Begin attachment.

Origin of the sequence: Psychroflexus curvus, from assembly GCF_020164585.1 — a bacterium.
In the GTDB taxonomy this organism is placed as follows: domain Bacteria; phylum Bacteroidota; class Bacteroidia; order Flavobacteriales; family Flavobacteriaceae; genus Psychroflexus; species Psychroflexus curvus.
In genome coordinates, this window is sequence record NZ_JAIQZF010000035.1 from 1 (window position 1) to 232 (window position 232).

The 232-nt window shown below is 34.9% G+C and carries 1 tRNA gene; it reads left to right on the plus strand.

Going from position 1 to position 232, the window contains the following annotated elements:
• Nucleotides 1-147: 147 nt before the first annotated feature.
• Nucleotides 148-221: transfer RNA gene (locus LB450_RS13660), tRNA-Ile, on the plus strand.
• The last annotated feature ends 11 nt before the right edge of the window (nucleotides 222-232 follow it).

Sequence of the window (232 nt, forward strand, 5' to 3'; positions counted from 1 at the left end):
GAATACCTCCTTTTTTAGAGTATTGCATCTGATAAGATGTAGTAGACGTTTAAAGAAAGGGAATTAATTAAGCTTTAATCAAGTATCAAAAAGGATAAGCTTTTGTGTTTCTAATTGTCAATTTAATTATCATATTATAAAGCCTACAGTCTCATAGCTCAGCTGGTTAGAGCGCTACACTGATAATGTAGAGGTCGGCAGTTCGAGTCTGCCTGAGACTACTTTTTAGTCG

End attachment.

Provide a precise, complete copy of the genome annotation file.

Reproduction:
Origin of the sequence: Psychroflexus curvus, from assembly GCF_020164585.1 — a bacterium.
In the GTDB taxonomy this organism is placed as follows: domain Bacteria; phylum Bacteroidota; class Bacteroidia; order Flavobacteriales; family Flavobacteriaceae; genus Psychroflexus; species Psychroflexus curvus.
In genome coordinates, this window is sequence record NZ_JAIQZF010000035.1 from 1 (window position 1) to 232 (window position 232).

The 232-nt window shown below is 34.9% G+C and carries 1 tRNA gene; it reads left to right on the plus strand.

Going from position 1 to position 232, the window contains the following annotated elements:
• Nucleotides 1-147: 147 nt before the first annotated feature.
• Nucleotides 148-221: transfer RNA gene (locus LB450_RS13660), tRNA-Ile, on the plus strand.
• The last annotated feature ends 11 nt before the right edge of the window (nucleotides 222-232 follow it).

Sequence of the window (232 nt, forward strand, 5' to 3'; positions counted from 1 at the left end):
GAATACCTCCTTTTTTAGAGTATTGCATCTGATAAGATGTAGTAGACGTTTAAAGAAAGGGAATTAATTAAGCTTTAATCAAGTATCAAAAAGGATAAGCTTTTGTGTTTCTAATTGTCAATTTAATTATCATATTATAAAGCCTACAGTCTCATAGCTCAGCTGGTTAGAGCGCTACACTGATAATGTAGAGGTCGGCAGTTCGAGTCTGCCTGAGACTACTTTTTAGTCG